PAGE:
Reduction of Setup Time through SMED Approach: A Case Study in the Pharmaceutical Industry

Reduction of Setup Time through SMED Approach: A Case Study in the Pharmaceutical Industry

Prabir Kumar Bandyopadhyay (Goa Institute of Management, Poriem, India), Sandeep Naik (Goa Institute of Management, Poriem, India) and Kunal K. Ganguly (Indian Institute of Management, Kashipur, India)
DOI: 10.4018/IJAMSE.2015070102
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This paper discusses various issues involved with process improvement in pharmaceutical manufacturing firms which creates impediment in introducing change in manufacturing process and refers to the initiatives taken by PAT (Process Analytical Technology) Framework, which encourages pharma companies to introduce change in manufacturing processes for productivity improvement. Setup time contributes a substantial amount of reduction in machine availability in pharma companies. Through a case study of a pharma manufacturing firm the paper explains how SMED can be implemented resulting substantial saving of down time without increasing the work load of the operators. It shows how the activities involved in machine setup can be divided in two classes—internal and external—and how ECRS (Eliminate, Combine, Rearrange and simplify) principles can be applied to reduce the activity time.
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1. Introduction

The Pharmaceutical companies drove the industry through large marketing budget and blockbuster strategy during the last decades. But this will not work today as many blockbuster drugs have gone generic. Generic producers are also facing their own challenges such as Generic Drug User Fee Amendments (GDUFA) fees, market consolidation, and formulary price control. So cost reduction in the whole supply chain of drug delivery without compromising quality has become paramount need for survival for pharmaceutical firms. This is also required to provide pharmaceutical products at affordable cost to the public in general.

The challenges facing pharmaceutical manufacturing have increased dramatically as well. Today’s pharmaceutical engineers and manufacturers face economic and regulatory pressures, accelerating costs and technological changes. Once manufacturers confirm or validate their processes as compliant, they traditionally have been very reluctant to change them. In other words pharmaceutical manufacturers, which historically have enjoyed consistently robust profit margins, have had little economic incentive to introduce change. The cost of noncompliance to the regulatory requirements is huge. This has also generated a resistant to make change in already established processes.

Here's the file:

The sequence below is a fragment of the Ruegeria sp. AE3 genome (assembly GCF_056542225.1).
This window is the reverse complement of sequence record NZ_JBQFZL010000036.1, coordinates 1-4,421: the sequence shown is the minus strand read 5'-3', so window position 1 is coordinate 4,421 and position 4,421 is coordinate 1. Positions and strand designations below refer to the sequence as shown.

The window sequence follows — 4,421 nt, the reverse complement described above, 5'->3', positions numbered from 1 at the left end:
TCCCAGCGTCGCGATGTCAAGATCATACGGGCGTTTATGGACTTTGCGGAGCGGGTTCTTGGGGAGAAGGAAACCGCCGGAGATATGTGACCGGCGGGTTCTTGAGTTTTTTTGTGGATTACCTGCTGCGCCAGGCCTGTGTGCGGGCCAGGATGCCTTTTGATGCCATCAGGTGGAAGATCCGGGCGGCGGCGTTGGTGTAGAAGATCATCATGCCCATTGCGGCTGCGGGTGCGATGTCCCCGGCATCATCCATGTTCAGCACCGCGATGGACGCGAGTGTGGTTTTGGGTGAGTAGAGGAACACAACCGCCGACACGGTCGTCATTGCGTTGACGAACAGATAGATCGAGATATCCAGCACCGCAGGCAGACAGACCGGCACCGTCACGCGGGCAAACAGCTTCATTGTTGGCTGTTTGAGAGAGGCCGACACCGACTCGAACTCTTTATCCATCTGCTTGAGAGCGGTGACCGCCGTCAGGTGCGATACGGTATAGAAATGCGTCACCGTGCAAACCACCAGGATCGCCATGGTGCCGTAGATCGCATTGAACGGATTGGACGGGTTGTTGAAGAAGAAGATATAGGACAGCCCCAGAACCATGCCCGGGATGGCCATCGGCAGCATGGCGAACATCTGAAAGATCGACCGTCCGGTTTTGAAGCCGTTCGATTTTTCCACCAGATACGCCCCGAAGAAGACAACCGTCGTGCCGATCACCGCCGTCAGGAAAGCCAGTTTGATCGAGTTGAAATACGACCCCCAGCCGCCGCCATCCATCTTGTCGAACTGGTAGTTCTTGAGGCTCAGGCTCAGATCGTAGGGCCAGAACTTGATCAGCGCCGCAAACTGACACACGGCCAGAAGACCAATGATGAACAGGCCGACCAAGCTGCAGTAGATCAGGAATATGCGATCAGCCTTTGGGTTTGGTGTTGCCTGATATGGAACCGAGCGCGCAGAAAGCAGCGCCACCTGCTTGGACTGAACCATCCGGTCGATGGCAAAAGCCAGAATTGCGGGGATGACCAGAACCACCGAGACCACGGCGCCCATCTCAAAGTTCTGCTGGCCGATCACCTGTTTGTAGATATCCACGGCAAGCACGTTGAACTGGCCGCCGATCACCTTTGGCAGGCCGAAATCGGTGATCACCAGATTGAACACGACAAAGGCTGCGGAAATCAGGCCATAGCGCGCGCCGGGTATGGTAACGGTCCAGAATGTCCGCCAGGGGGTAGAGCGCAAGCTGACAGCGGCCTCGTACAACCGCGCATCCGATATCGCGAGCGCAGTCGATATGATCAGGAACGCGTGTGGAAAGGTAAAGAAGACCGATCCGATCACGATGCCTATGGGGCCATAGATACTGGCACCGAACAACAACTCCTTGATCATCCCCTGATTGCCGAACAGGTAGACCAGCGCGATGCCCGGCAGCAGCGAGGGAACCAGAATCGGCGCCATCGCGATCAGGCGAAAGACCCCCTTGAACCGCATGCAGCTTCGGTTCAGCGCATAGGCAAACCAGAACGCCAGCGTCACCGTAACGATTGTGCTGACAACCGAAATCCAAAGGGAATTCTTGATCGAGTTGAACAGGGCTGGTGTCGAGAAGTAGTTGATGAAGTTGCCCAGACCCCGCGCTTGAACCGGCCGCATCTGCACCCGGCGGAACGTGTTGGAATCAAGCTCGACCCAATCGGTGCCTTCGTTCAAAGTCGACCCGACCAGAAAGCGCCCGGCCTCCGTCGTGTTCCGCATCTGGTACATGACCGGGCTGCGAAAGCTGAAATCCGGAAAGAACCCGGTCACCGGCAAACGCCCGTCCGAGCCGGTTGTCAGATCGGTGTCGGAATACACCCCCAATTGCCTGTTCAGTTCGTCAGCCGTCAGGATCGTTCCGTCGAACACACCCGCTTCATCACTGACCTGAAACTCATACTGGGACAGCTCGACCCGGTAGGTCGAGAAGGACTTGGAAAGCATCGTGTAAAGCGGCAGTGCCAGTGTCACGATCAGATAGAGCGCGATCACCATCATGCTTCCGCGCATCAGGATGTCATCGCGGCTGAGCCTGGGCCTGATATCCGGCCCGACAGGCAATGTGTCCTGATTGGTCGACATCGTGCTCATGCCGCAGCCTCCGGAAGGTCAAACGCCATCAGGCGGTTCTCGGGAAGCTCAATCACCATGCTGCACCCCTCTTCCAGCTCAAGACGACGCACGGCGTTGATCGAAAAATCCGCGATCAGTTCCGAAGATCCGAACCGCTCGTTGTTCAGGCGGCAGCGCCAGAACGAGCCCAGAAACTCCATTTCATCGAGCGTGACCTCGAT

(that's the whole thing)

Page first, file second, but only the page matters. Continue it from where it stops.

The industry’s focus on maintaining the status quo in its manufacturing environment has produced inefficiency and waste. According to some estimation improvement in efficiency in pharmaceutical manufacturing firms could result in cost having of about US$ 90 billion, world-wide. Research and Development (R&D) is generally perceived as a major cost centre for the pharmaceutical industry but manufacturing accounts for more than twice the expense of R&D—representing, on average, which comes to about 36 percent of a pharmaceutical manufacturer’s costs without considering non-value-added activities and waste involved in manufacturing which is 80 percent and 50 percent, respectively (Constantinou and Danese, 2014).

Quality has also suffered under the status quo. It is interesting to consider that the number of drug recalls has risen sharply in recent years—three-quarters of which are attributed to manufacturing defects. According to Dennis et al. “The reject percentage in the pharmaceutical industry ranges from 5 percent to 10 percent (<2 Sigma), compared to 0.0001 (6 Sigma) in the semiconductor industry. This reject-percentage costs the industry between US$ 4.5 billion and US$ 9 billion per year based on US$ 90 billion/year spent on manufacturing” (Constantinou and Danese, 2014). It is time to challenge the status quo and to focus on improving productivity, efficiency and quality.

Realizing the real and perceived barriers to bring improvement in pharmaceutical manufacturing Federal Drug Administration has brought a regulatory framework-PAT (Process Analytical Technology) which aims to foster improvements in manufacturing efficiency and quality analysis (FDA).

The PAT approach is to build in quality improvements on the factory floor through a deep understanding of how variable process attributes affect product quality at a fundamental level.

Innovation in setup time reduction play a vital role in reducing cost of production in pharmaceutical industry as in the pharmaceutical industry, the equipment is more complex and therefore more difficult to clean and maintain. Reduction in setup time also helps increase the overall equipment efficiency and operate (Duraccio et al., 2014).

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